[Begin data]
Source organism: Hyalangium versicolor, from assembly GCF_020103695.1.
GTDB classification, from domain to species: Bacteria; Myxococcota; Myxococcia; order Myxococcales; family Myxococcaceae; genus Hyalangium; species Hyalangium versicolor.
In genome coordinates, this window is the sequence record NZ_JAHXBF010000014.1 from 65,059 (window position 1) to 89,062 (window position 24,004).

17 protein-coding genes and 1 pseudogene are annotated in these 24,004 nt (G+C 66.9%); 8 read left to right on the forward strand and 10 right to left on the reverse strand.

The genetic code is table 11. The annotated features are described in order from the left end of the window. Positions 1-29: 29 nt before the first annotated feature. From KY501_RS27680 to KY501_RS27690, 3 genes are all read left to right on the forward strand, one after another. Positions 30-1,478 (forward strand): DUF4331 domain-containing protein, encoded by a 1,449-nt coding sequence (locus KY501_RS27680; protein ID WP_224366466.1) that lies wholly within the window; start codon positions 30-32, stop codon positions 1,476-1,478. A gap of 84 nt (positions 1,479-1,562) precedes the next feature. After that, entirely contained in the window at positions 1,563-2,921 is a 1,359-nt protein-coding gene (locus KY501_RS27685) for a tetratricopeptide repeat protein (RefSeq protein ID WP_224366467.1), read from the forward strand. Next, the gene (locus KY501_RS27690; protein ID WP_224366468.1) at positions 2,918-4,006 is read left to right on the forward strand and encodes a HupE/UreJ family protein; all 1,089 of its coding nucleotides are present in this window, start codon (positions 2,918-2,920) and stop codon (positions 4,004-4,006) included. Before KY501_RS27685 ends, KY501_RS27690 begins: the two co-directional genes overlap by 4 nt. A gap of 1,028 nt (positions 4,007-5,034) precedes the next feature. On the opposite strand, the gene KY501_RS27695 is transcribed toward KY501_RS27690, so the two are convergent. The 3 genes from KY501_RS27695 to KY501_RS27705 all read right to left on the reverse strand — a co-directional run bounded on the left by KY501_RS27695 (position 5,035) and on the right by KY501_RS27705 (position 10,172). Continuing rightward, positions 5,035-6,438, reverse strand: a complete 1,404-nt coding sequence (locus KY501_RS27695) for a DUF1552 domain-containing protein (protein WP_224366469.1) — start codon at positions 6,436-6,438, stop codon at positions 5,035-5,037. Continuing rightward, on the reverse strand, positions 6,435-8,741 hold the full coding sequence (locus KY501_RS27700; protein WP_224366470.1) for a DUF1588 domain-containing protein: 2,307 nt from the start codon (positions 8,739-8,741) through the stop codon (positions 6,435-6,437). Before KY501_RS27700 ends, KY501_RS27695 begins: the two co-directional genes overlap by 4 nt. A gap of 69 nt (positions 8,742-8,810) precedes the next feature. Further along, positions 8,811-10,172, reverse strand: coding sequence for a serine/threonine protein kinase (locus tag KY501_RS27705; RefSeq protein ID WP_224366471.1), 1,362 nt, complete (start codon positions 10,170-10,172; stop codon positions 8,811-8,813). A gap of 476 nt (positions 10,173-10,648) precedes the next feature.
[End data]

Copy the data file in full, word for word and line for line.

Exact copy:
Source organism: Hyalangium versicolor, from assembly GCF_020103695.1.
GTDB classification, from domain to species: Bacteria; Myxococcota; Myxococcia; order Myxococcales; family Myxococcaceae; genus Hyalangium; species Hyalangium versicolor.
In genome coordinates, this window is the sequence record NZ_JAHXBF010000014.1 from 65,059 (window position 1) to 89,062 (window position 24,004).

17 protein-coding genes and 1 pseudogene are annotated in these 24,004 nt (G+C 66.9%); 8 read left to right on the forward strand and 10 right to left on the reverse strand.

The genetic code is table 11. The annotated features are described in order from the left end of the window. Positions 1-29: 29 nt before the first annotated feature. From KY501_RS27680 to KY501_RS27690, 3 genes are all read left to right on the forward strand, one after another. Positions 30-1,478 (forward strand): DUF4331 domain-containing protein, encoded by a 1,449-nt coding sequence (locus KY501_RS27680; protein ID WP_224366466.1) that lies wholly within the window; start codon positions 30-32, stop codon positions 1,476-1,478. A gap of 84 nt (positions 1,479-1,562) precedes the next feature. After that, entirely contained in the window at positions 1,563-2,921 is a 1,359-nt protein-coding gene (locus KY501_RS27685) for a tetratricopeptide repeat protein (RefSeq protein ID WP_224366467.1), read from the forward strand. Next, the gene (locus KY501_RS27690; protein ID WP_224366468.1) at positions 2,918-4,006 is read left to right on the forward strand and encodes a HupE/UreJ family protein; all 1,089 of its coding nucleotides are present in this window, start codon (positions 2,918-2,920) and stop codon (positions 4,004-4,006) included. Before KY501_RS27685 ends, KY501_RS27690 begins: the two co-directional genes overlap by 4 nt. A gap of 1,028 nt (positions 4,007-5,034) precedes the next feature. On the opposite strand, the gene KY501_RS27695 is transcribed toward KY501_RS27690, so the two are convergent. The 3 genes from KY501_RS27695 to KY501_RS27705 all read right to left on the reverse strand — a co-directional run bounded on the left by KY501_RS27695 (position 5,035) and on the right by KY501_RS27705 (position 10,172). Continuing rightward, positions 5,035-6,438, reverse strand: a complete 1,404-nt coding sequence (locus KY501_RS27695) for a DUF1552 domain-containing protein (protein WP_224366469.1) — start codon at positions 6,436-6,438, stop codon at positions 5,035-5,037. Continuing rightward, on the reverse strand, positions 6,435-8,741 hold the full coding sequence (locus KY501_RS27700; protein WP_224366470.1) for a DUF1588 domain-containing protein: 2,307 nt from the start codon (positions 8,739-8,741) through the stop codon (positions 6,435-6,437). Before KY501_RS27700 ends, KY501_RS27695 begins: the two co-directional genes overlap by 4 nt. A gap of 69 nt (positions 8,742-8,810) precedes the next feature. Further along, positions 8,811-10,172, reverse strand: coding sequence for a serine/threonine protein kinase (locus tag KY501_RS27705; RefSeq protein ID WP_224366471.1), 1,362 nt, complete (start codon positions 10,170-10,172; stop codon positions 8,811-8,813). A gap of 476 nt (positions 10,173-10,648) precedes the next feature.